Sayed Haider Raza’s (1924- 2016) biography, titled The Journey of an Iconic Artist by art historian Yashodhara Dalmia was launched on February 25 at the gardens of Embassy of France in Delhi. The event took place amidst bougainvillea trees, tea lights and copious champagne. “I cannot think of a more appropriate place to launch a biography of the artist,” said Dalmia who worked on the book for five years.
“Not only there are superb works by Raza hanging in these premises, I also remember his presence here countless number of times, the last one being in the year 2015 when he received the Legion of Honour (highest French Civilian Award). There was a look of pleasure on his face throughout the evening,” said Dalmia. Raza left for Paris in 1950 on a twoyear old scholarship and spent over half a century there. Dalmia says, “He lived in Paris with his French wife Janine Mongillat (an artist herself) and in Gorbio, southeastern France, where he had his studio and spent the summer months.
He was French in many ways, but also retained his Indian nationality. He gained his knowledge and skill by placing himself in France. It gave him a sense of the vital elements which constitute art, but he also felt that without the presence of divine forces a work of art cannot take place, divya shaktiyon ke bina chitr nahi bante.” Dalmia observed a kinetic force in the geometrical shapes that defined Raza’s paintings. “When the Bindu first emerged in his work in the early ’80s, it was a latent force of void which was simmering with energy. Radiant reds, yellows and blues, made his work special.
His words in the Devanagari script of poets and writers resonated medieval miniature tradition. In Festival d’Avignon, (Reaching for Each Other), in 1995, Raza’s paintings were shown along with the recitation of poetry by Ashok Vajpeyi.” Vajpeyi, who is the Founder of The Raza Foundation, was also present on the occasion, said that it was a remarkable feat to convert the life of an artist who gave 75 years of his life to painting into a narrative of 250 pages book. Especially since the artist grew up in one of the 10 hutments in Mandla district in Madhya Pradesh and went on to become an iconic name in the art world.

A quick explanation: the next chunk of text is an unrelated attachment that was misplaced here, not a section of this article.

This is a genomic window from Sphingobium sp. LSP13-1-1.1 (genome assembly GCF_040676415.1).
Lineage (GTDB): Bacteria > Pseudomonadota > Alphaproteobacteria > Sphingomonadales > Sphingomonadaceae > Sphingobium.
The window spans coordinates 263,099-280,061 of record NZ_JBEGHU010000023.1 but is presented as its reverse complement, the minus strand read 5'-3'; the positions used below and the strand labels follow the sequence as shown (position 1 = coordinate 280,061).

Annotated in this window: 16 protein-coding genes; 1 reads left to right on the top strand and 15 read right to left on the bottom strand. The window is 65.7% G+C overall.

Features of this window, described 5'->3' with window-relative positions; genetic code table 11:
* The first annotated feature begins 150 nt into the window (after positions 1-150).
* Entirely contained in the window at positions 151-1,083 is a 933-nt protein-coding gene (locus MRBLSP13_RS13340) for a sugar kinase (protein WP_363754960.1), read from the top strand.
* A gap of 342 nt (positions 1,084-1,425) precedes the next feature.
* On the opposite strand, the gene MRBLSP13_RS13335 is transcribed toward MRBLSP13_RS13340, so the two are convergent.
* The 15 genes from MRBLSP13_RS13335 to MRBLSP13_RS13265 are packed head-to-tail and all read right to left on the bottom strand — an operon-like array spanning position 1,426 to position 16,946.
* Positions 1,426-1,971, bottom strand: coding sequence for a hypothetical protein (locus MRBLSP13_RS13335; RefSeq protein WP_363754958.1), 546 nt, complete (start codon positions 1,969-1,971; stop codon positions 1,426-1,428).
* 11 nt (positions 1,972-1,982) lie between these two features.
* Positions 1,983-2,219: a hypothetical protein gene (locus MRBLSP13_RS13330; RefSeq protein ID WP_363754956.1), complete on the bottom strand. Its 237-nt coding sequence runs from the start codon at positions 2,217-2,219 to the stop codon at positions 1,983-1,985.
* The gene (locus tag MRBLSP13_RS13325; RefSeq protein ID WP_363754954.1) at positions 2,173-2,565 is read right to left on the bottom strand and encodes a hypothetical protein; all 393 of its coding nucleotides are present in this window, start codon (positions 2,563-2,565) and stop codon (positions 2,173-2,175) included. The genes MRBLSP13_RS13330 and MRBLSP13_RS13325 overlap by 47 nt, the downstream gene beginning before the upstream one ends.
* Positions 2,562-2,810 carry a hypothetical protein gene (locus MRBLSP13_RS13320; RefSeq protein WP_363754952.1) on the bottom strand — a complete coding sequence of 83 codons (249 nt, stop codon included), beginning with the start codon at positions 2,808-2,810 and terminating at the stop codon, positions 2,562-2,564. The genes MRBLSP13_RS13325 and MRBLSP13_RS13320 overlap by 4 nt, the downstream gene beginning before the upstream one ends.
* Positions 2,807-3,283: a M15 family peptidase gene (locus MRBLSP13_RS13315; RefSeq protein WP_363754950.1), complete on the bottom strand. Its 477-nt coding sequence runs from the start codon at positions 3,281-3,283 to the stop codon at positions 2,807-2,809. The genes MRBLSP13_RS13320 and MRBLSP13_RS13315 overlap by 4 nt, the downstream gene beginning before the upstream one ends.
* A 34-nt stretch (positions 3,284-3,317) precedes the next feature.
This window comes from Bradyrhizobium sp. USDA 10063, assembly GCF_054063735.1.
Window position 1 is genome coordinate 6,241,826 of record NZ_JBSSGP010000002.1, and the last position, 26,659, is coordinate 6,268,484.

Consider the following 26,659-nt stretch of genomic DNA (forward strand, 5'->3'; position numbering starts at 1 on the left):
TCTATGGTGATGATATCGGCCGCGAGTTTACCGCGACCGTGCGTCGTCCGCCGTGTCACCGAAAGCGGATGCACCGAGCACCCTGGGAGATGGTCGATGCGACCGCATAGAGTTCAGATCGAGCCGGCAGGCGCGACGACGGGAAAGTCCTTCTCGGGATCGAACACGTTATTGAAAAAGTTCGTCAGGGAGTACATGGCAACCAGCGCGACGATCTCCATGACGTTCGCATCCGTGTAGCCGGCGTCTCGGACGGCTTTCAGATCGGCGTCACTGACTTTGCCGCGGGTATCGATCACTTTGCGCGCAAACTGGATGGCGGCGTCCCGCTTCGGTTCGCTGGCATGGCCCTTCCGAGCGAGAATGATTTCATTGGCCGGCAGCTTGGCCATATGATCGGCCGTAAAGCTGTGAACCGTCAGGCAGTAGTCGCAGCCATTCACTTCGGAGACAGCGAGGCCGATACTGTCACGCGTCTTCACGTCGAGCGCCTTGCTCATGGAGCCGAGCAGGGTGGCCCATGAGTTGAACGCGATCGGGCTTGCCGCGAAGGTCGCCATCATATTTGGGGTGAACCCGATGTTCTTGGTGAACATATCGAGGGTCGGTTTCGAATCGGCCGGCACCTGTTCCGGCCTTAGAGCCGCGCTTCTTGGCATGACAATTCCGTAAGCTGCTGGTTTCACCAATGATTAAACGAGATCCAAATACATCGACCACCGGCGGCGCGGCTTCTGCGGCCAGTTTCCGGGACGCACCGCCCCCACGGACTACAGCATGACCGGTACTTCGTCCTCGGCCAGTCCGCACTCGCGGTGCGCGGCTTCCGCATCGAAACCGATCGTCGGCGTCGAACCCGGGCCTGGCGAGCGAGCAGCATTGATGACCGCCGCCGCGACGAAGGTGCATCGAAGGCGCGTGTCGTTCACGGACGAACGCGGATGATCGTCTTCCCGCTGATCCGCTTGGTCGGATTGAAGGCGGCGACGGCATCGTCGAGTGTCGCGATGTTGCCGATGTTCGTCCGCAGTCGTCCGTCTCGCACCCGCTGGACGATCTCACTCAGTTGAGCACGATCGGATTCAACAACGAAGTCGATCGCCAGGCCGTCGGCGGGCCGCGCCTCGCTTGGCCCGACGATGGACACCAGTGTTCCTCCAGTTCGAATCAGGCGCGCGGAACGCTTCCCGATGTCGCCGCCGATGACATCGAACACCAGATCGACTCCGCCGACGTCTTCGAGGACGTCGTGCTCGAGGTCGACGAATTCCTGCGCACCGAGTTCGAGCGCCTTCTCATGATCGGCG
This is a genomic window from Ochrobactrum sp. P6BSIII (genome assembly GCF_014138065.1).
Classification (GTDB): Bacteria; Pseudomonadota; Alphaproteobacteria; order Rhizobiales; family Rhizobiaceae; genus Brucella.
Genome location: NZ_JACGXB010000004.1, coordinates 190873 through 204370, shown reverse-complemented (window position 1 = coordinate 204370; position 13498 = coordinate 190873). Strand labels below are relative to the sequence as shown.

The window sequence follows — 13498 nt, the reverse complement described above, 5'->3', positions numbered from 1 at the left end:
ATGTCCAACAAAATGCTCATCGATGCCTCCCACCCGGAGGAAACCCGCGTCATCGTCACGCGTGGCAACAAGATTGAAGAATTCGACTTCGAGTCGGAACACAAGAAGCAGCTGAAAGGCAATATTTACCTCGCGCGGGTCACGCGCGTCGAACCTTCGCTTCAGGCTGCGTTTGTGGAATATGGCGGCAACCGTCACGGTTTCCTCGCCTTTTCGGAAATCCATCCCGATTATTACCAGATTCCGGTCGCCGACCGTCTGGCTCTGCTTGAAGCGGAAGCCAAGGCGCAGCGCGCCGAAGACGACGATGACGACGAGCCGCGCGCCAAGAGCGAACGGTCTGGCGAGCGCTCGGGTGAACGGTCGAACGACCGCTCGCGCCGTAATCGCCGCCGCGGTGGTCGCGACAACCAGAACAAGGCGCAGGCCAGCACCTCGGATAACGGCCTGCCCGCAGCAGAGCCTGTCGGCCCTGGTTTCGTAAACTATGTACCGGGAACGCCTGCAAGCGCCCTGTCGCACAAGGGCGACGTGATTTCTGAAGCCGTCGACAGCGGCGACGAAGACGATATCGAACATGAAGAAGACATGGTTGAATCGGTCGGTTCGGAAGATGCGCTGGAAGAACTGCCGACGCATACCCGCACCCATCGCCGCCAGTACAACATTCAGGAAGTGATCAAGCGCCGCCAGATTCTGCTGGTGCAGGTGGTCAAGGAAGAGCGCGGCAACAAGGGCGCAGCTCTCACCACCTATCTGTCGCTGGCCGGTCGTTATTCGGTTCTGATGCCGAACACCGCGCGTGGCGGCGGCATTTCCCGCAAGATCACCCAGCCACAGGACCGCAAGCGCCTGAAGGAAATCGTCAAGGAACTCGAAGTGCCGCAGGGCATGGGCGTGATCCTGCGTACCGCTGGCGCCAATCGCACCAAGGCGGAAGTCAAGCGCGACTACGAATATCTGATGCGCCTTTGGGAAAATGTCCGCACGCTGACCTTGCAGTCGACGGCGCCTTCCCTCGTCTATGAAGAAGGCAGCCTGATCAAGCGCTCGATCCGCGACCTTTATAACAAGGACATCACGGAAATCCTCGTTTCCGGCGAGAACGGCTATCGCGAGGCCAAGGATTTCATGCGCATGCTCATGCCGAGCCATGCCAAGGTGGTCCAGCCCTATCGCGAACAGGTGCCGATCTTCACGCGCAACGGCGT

“It is very inspiring what human creativity, imagination and persistence can achieve,” said Vajpeyi, while adding, “The ambition is that this centenary year becomes the largest ever celebration of this Indian modern artist across the country.” The newly-launched biography in English will also be published in Hindi, Bengali, Malayalam, Marathi, Urdu, and other regional languages. Meanwhile, veteran art critic Geeti Sen’s second edition of Bindu: Space and Time in Raza’s Vision, has been reissued. “I met Raza saheb in the mid 70s and spent almost five years on the book.
His works evolved from his landscape works to cosmos, which then transformed into abstractions,” said Sen. Plans are also underway to organise one of the largest retrospective of the artist’s works on June 9 at Centre Pompidou, one of the highly-prestigious museums in France. “The show will feature nearly 103 artworks and earlier works of the artist, which were lost.” In a conversation with The Morning Standard, H.E. Mr Emmanuel Lenain, Ambassador of France to India, said it was a matter of great pride for him to organise the event.
“As India will complete 75 years of Independence next year, we are working on many events as culture is a very strong bond between two countries. Along with the major exhibition in France on Raza, we are also planning a scientific exhibition in India as well. India is invited to be the guest of honour at Paris Book Fair this year.” As Raza’s glory continues to be celebrated across the world, it makes us hope many talented artists will also find their way like the iconic artist did. May his light lead the way.